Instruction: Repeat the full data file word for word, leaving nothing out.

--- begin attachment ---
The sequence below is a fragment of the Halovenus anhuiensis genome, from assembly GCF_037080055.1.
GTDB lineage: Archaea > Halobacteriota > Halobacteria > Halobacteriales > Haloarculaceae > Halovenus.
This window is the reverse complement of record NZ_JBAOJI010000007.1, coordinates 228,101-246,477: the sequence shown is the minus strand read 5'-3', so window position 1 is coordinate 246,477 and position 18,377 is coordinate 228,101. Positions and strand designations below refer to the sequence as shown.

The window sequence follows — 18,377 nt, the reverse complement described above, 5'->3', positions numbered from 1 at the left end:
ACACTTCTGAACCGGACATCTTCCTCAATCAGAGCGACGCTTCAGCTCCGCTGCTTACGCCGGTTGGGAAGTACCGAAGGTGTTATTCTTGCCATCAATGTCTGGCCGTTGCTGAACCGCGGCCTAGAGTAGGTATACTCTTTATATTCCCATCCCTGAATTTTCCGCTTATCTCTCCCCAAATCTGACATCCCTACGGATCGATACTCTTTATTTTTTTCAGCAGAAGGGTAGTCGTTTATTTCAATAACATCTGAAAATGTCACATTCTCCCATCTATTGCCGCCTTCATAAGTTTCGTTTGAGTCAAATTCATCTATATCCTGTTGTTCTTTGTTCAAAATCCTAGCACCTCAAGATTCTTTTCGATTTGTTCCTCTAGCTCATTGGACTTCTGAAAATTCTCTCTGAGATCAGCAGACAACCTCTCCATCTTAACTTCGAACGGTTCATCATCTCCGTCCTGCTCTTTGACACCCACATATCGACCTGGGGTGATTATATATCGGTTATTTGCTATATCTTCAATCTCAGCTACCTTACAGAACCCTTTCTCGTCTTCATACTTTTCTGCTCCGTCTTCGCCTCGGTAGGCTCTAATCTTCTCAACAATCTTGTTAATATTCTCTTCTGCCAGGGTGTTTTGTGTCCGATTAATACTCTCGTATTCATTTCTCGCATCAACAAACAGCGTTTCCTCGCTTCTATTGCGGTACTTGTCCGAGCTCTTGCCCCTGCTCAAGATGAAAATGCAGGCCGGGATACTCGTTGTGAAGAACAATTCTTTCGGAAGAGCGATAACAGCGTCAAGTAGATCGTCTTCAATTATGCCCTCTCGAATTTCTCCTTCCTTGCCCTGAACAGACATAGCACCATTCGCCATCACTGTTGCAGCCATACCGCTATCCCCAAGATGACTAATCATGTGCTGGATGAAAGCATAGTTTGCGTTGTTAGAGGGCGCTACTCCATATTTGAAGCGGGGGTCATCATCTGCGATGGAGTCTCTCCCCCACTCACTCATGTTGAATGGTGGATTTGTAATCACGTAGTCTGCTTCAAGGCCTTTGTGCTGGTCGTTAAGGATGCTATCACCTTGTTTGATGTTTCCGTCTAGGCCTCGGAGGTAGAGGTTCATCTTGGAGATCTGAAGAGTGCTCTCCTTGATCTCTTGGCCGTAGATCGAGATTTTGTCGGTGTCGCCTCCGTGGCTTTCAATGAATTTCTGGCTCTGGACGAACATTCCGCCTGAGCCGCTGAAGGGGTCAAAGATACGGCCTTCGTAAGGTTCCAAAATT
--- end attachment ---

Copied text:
The sequence below is a fragment of the Halovenus anhuiensis genome, from assembly GCF_037080055.1.
GTDB lineage: Archaea > Halobacteriota > Halobacteria > Halobacteriales > Haloarculaceae > Halovenus.
This window is the reverse complement of record NZ_JBAOJI010000007.1, coordinates 228,101-246,477: the sequence shown is the minus strand read 5'-3', so window position 1 is coordinate 246,477 and position 18,377 is coordinate 228,101. Positions and strand designations below refer to the sequence as shown.

The window sequence follows — 18,377 nt, the reverse complement described above, 5'->3', positions numbered from 1 at the left end:
ACACTTCTGAACCGGACATCTTCCTCAATCAGAGCGACGCTTCAGCTCCGCTGCTTACGCCGGTTGGGAAGTACCGAAGGTGTTATTCTTGCCATCAATGTCTGGCCGTTGCTGAACCGCGGCCTAGAGTAGGTATACTCTTTATATTCCCATCCCTGAATTTTCCGCTTATCTCTCCCCAAATCTGACATCCCTACGGATCGATACTCTTTATTTTTTTCAGCAGAAGGGTAGTCGTTTATTTCAATAACATCTGAAAATGTCACATTCTCCCATCTATTGCCGCCTTCATAAGTTTCGTTTGAGTCAAATTCATCTATATCCTGTTGTTCTTTGTTCAAAATCCTAGCACCTCAAGATTCTTTTCGATTTGTTCCTCTAGCTCATTGGACTTCTGAAAATTCTCTCTGAGATCAGCAGACAACCTCTCCATCTTAACTTCGAACGGTTCATCATCTCCGTCCTGCTCTTTGACACCCACATATCGACCTGGGGTGATTATATATCGGTTATTTGCTATATCTTCAATCTCAGCTACCTTACAGAACCCTTTCTCGTCTTCATACTTTTCTGCTCCGTCTTCGCCTCGGTAGGCTCTAATCTTCTCAACAATCTTGTTAATATTCTCTTCTGCCAGGGTGTTTTGTGTCCGATTAATACTCTCGTATTCATTTCTCGCATCAACAAACAGCGTTTCCTCGCTTCTATTGCGGTACTTGTCCGAGCTCTTGCCCCTGCTCAAGATGAAAATGCAGGCCGGGATACTCGTTGTGAAGAACAATTCTTTCGGAAGAGCGATAACAGCGTCAAGTAGATCGTCTTCAATTATGCCCTCTCGAATTTCTCCTTCCTTGCCCTGAACAGACATAGCACCATTCGCCATCACTGTTGCAGCCATACCGCTATCCCCAAGATGACTAATCATGTGCTGGATGAAAGCATAGTTTGCGTTGTTAGAGGGCGCTACTCCATATTTGAAGCGGGGGTCATCATCTGCGATGGAGTCTCTCCCCCACTCACTCATGTTGAATGGTGGATTTGTAATCACGTAGTCTGCTTCAAGGCCTTTGTGCTGGTCGTTAAGGATGCTATCACCTTGTTTGATGTTTCCGTCTAGGCCTCGGAGGTAGAGGTTCATCTTGGAGATCTGAAGAGTGCTCTCCTTGATCTCTTGGCCGTAGATCGAGATTTTGTCGGTGTCGCCTCCGTGGCTTTCAATGAATTTCTGGCTCTGGACGAACATTCCGCCTGAGCCGCTGAAGGGGTCAAAGATACGGCCTTCGTAAGGTTCCAAAATT